It was a mad, dangerous rush to cross Utah in sub-freezing weather while sick… breaking a fundamental rule of bicycle touring that mirrors the one well-known in the nautical world: “A sailor with no schedule always has fair winds.” After a brutal week of pushing much too hard, I arrived in Las Vegas.
I found the Convention Center and put myself in a bovine frame of mind long enough to be processed through COMDEX registration. There were nearly a hundred thousand people here to walk the thirteen miles of exhibit frontage—if you lined up everybody cozy in the aisles, there would be a person every eight inches, a sweating gray-suited queue of sore-footed computer people. A single nuke on Paradise that week would have given Japan an instant three-year trade advantage.
I wandered ground zero in my cycling garb, wearing a combination Exhibitor/Press badge. Heh. Attendees looked through me at first, then reacted with the startle reflex upon noticing my professional affiliations. It was a pleasant iconoclasm.
The old electricity was there, a “show excitement” that has infected me since childhood science-fair days, but my life was changing; I was technologically jaded. I looked more at faces than computer screens, more at bodies than boxes. Not so very long ago, I would have lugged around twenty pounds of brochures and methodically checked off exhibitors in the showguide until my blistered feet forced a halt.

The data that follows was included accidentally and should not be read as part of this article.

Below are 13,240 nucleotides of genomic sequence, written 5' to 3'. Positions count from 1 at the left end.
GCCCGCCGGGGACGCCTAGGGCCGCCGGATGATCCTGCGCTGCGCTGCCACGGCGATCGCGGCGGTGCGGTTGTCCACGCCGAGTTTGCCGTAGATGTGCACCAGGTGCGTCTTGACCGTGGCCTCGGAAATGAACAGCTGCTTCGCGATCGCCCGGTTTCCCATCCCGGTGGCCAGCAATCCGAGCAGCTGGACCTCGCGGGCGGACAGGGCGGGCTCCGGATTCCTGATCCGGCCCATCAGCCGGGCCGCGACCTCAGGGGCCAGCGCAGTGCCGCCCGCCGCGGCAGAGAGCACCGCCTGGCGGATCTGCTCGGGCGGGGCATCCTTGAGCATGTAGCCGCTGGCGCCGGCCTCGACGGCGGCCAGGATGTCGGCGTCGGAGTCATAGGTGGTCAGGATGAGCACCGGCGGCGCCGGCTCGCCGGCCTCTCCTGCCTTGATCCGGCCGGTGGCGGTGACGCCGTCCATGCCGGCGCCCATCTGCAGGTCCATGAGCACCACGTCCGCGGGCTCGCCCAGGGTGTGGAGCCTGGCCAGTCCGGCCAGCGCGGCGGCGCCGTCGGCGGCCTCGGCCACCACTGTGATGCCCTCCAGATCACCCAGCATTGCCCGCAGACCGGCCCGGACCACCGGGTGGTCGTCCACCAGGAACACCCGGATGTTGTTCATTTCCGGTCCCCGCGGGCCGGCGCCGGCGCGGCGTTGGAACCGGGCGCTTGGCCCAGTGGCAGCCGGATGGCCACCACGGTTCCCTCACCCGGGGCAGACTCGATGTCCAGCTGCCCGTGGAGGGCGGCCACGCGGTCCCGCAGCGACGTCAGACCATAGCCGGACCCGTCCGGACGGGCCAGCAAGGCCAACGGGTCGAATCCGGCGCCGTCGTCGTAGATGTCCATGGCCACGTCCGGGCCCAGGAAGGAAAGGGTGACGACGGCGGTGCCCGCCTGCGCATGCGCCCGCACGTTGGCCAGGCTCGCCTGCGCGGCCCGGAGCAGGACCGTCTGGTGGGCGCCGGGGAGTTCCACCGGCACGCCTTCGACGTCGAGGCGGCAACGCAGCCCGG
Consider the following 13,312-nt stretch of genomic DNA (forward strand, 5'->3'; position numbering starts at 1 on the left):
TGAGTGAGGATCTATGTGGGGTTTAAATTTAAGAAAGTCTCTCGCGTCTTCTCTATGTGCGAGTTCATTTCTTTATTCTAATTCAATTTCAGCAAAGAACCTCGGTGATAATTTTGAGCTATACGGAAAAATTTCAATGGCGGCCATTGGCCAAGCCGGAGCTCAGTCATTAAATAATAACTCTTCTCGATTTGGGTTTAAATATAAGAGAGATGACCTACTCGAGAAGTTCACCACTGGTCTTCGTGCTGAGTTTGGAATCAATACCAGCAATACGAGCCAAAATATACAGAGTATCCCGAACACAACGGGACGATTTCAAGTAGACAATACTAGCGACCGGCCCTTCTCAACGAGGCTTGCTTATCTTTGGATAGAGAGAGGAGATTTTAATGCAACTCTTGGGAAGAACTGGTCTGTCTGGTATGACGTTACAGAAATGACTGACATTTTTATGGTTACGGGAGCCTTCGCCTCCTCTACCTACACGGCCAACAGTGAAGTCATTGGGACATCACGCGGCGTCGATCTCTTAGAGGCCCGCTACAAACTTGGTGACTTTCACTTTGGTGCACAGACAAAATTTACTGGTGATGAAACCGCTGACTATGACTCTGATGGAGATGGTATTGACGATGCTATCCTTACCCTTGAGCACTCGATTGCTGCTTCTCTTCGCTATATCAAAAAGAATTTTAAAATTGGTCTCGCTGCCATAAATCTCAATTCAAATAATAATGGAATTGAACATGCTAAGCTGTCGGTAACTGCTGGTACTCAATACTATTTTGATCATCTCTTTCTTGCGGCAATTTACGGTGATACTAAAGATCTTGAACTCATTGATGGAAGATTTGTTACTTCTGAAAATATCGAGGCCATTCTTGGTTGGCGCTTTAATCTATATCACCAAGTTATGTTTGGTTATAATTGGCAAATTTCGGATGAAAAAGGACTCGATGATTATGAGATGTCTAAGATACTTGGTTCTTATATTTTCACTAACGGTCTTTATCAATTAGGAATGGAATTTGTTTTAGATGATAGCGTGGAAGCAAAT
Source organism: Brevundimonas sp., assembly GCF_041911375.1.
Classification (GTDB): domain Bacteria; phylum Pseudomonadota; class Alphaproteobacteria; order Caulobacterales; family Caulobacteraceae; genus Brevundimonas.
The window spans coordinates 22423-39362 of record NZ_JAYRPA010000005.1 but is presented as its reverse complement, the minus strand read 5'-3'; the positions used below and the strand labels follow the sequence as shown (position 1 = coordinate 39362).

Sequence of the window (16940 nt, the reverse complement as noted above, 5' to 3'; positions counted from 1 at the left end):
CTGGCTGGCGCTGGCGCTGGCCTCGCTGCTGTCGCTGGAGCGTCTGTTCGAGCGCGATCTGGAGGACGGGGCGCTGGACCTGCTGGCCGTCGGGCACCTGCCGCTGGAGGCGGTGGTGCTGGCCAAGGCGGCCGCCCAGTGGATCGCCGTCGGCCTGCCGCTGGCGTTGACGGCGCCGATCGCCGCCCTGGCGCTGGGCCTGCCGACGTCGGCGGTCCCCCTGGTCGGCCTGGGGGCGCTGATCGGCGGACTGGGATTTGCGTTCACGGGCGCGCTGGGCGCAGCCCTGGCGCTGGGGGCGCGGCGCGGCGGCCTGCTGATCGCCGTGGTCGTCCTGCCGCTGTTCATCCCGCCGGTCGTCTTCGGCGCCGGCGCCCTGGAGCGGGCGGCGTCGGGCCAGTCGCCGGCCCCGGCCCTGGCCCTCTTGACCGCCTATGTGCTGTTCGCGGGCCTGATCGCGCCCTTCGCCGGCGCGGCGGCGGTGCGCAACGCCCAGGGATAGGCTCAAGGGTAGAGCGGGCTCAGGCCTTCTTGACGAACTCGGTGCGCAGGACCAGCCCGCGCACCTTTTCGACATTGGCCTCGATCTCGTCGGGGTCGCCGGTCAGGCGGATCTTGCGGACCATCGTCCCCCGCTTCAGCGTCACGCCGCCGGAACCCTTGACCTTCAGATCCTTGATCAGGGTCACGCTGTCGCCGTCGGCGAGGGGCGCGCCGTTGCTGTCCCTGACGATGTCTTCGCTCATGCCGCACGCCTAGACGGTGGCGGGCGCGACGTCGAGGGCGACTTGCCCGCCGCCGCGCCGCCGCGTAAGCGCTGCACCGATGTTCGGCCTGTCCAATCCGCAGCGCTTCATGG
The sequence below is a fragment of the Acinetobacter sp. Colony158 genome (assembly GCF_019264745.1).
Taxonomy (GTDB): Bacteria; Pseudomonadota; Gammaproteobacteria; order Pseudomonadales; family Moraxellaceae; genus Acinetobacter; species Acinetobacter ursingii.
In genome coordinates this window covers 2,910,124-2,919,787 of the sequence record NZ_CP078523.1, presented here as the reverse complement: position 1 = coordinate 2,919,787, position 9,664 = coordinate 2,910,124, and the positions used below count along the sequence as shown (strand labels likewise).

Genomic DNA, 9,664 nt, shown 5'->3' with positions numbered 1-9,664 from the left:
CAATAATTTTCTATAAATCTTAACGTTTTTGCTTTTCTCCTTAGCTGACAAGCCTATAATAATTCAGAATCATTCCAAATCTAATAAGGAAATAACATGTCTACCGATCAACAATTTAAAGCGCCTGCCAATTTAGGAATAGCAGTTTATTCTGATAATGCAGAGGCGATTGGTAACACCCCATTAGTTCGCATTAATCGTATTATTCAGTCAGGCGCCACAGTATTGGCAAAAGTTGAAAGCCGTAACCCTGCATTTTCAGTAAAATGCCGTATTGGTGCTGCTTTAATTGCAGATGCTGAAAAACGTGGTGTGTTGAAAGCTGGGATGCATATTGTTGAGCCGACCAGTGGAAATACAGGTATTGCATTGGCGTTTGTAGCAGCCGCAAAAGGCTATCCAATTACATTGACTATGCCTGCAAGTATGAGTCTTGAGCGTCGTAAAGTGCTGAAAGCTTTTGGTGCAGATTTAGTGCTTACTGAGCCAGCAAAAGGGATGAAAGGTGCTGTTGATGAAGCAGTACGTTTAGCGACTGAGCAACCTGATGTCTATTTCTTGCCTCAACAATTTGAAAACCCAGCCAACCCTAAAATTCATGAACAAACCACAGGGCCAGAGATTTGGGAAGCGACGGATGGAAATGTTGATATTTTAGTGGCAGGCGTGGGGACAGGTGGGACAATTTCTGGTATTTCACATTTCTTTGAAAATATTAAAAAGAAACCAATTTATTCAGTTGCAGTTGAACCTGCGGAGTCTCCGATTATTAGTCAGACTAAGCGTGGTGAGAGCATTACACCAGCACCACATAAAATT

That has changed, but I must confess that I did whoop with delight when Hewlett-Packard’s Bill Crow deftly struck a few keys on my Portable and generated a scaled sine plot on the screen. “Hey, I didn’t know it could do that!” I cried, remembering a time a decade before when a professional flutist had picked up my new instrument and sweetly sung Syrinx. I had gazed at the silver tube with a new appreciation, realizing that all sorts of potential magic lay within.
It was because of H-P that I was there. That long-ago phone call from the Llano, Texas, Dairy Queen had yielded not only an exquisite traveling computer system but also a powerful symbiosis of support and media exposure. I rode to COMDEX every day from the Alexis Park Resort Hotel, wrestled my bike onto a sort of floodlit tokonoma surrounded by potted plants and posters, did a few interviews, and then wandered the show looking for familiar faces. There weren’t many. Computer shows are now dominated by smooth marketing-types, not the brilliant weirdos and visionary tinkerers who once gathered wild-eyed to share dreams.
“My memory has just been sold; my Angel is a centerfold . . .”
Here is a note about the origin of that photo on the wall, taken near Aspen, Colorado.